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The Oldest Rodent

July 16, 2012

Naked mole rats are the ugly ducklings of medical research. Now a new study suggests that they have an anti-aging potion in their bag of survival tricks.

Transcript

BOB HIRSHON (host):

The oldest rodent…I’m Bob Hirshon and this is Science Update.

An ugly, bucktoothed rodent called the naked mole rat hardly ages and rarely gets sick. Understanding the key to the creature’s long, healthy life could lead to new treatments for human aging. Comparative biologist Rochelle Buffenstein of the University of Texas Health Science Center says most young animals have high levels of a protein called neuregulin, which aids in brain development. In most species, though, neuregulin levels drop with age. She and her colleagues have now discovered that naked mole rats have elevated levels of neuregulin throughout their lives.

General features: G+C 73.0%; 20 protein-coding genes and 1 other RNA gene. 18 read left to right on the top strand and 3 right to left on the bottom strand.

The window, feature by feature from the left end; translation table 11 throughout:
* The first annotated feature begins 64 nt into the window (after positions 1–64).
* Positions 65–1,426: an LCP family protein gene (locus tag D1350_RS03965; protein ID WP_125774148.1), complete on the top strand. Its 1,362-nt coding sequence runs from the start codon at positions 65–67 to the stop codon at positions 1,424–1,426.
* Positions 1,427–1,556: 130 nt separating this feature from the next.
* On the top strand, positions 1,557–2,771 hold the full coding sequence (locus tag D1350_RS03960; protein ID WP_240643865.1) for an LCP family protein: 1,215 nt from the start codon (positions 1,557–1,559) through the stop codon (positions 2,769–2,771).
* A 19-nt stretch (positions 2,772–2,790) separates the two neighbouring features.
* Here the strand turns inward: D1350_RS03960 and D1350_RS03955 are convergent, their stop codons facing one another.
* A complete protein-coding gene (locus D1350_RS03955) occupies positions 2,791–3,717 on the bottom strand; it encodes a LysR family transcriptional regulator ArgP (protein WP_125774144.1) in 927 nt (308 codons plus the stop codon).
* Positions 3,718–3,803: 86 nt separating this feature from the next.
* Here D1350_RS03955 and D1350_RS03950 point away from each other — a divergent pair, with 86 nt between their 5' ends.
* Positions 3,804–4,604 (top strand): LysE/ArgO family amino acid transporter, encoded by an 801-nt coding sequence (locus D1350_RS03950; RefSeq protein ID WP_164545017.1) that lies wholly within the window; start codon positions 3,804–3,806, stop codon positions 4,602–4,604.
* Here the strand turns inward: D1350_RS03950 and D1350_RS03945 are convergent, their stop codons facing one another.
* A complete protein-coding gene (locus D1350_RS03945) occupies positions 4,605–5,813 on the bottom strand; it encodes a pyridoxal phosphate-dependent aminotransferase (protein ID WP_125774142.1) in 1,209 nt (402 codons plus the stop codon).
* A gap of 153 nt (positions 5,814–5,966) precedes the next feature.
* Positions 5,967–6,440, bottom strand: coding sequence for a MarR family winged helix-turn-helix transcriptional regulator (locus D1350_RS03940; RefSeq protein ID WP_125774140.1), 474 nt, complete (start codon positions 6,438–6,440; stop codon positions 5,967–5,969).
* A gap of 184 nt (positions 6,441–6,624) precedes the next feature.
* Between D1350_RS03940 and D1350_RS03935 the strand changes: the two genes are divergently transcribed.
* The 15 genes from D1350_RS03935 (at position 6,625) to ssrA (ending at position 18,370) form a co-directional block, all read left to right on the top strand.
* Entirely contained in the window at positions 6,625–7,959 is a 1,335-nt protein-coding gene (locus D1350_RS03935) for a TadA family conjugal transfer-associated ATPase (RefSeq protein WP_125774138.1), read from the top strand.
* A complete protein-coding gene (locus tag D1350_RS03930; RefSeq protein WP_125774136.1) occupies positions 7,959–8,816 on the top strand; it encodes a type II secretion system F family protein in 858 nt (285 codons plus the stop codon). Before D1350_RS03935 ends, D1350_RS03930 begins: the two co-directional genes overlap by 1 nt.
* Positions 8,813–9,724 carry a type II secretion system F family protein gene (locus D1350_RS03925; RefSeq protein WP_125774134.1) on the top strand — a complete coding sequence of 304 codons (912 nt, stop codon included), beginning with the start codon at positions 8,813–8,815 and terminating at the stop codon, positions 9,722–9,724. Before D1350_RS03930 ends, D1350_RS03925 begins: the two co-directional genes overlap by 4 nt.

ROCHELLE BUFFENSTEIN (UT Health Science Center, San Antonio):

Unlike every other species studied to date, neuregulin levels are maintained at high levels in this species, well into old age.

HIRSHON:

She says the protein probably protects the adult naked mole rat’s brain from cognitive decline. It’s not yet known whether neuregulin levels can be safely boosted in humans. I’m Bob Hirshon, for AAAS, the science society.

This ugly rodent thumbs its nose at cancer and defies aging. (Roman Klementschitz/Wikimedia Commons)